Application of Link Adaptation in Body Area Networks
Kamran Sayrafian, Martina Barbi, Mehdi Alasti
A Body Area Network (BAN) is a wireless protocol for connectivity of wearable and implantable sensors located inside, on the surface or near the human body. Medical applications requirements impose stringent constraints on the reliability, and quality of service (QoS) performance in these networks. Interference from other co-located BANs or nearby devices that share the same spectrum could greatly impact the communication link reliability in these networks. Link adaptation (LA) schemes can be an efficient alternative to preserve link quality in high interference environments. This paper proposes a low complexity link adaptation strategy to mitigate cross-interference in scenarios where multiple BANs are operating adjacent to each other. Each BAN is assumed to be using the Carrier Sense Multiple Access with Collision Avoidance (CSMA/CA) protocol as outlined by the IEEE 802.15.6 Standard, where different modulation schemes are available at the physical layer. Each node selects the appropriate modulation scheme based on the experienced channel quality indicated by the received Signal-to- Interference and Noise Ratio (SINR). System performance is evaluated in terms of Packet Delivery Ratio (PDR) per link. Simulation results demonstrate significant improvement in the performance and highlight potential benefits of using link adaptation schemes for BAN applications.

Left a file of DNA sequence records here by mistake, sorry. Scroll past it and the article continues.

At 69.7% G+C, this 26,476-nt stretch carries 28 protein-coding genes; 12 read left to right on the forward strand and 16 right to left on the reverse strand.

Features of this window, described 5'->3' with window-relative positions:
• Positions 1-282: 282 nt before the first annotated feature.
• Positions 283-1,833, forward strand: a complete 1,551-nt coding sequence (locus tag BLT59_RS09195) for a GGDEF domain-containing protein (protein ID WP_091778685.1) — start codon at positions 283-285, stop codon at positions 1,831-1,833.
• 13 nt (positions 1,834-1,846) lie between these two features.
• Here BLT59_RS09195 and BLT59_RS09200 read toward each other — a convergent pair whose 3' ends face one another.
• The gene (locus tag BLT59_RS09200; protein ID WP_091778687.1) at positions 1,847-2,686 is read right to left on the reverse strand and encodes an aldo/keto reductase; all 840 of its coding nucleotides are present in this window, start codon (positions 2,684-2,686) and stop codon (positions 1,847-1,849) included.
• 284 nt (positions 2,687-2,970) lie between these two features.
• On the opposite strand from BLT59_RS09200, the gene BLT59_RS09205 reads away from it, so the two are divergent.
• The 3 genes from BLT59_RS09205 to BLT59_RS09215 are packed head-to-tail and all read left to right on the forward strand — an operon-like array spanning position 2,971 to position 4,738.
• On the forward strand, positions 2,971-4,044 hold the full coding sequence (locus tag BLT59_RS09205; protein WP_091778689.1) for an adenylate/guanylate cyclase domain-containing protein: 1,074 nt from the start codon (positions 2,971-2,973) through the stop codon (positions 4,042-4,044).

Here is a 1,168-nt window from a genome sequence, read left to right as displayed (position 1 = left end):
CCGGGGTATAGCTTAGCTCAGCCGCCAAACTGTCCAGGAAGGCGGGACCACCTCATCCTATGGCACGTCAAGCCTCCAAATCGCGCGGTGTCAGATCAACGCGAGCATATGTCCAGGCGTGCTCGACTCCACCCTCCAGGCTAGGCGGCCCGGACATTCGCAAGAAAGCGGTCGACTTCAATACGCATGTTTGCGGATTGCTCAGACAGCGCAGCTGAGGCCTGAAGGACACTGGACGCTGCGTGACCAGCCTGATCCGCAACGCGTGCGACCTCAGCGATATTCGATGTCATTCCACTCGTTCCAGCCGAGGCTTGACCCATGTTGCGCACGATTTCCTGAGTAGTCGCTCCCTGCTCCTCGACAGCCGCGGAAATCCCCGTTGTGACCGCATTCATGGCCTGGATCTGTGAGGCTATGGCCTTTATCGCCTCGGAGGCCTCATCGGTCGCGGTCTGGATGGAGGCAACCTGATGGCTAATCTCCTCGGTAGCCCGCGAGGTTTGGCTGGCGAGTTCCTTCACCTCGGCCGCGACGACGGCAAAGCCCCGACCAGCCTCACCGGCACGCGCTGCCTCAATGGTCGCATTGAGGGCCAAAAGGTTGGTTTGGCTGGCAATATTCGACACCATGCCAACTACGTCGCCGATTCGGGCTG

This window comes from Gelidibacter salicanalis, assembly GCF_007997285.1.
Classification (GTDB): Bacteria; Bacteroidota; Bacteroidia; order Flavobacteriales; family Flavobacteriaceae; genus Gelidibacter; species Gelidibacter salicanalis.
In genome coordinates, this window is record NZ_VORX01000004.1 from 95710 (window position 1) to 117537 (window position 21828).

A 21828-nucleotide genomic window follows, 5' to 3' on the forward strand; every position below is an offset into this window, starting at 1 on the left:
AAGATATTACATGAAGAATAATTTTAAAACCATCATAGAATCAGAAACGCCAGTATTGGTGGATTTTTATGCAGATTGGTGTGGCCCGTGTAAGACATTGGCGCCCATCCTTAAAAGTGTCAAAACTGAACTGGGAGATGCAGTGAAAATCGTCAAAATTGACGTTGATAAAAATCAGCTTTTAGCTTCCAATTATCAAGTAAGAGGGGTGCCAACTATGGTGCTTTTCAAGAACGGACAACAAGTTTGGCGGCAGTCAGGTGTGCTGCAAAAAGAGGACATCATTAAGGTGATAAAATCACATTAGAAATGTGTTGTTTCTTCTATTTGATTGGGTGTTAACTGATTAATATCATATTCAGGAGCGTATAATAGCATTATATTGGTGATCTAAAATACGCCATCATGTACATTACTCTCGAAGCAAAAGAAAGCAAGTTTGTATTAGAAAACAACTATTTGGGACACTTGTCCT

October 8-13, 2017
IEEE 27th Annual IEEE International Symposium on Personal, Indoor and Mobile Radio Communications
- (PIMRC 2017)
, Barbi, M.
and Alasti, M.
Application of Link Adaptation in Body Area Networks, IEEE 27th Annual IEEE International Symposium on Personal, Indoor and Mobile Radio Communications
- (PIMRC 2017), Montreal, -1, [online], https://doi.org/10.1109/PIMRC.2017.8292629
(Accessed December 1, 2021)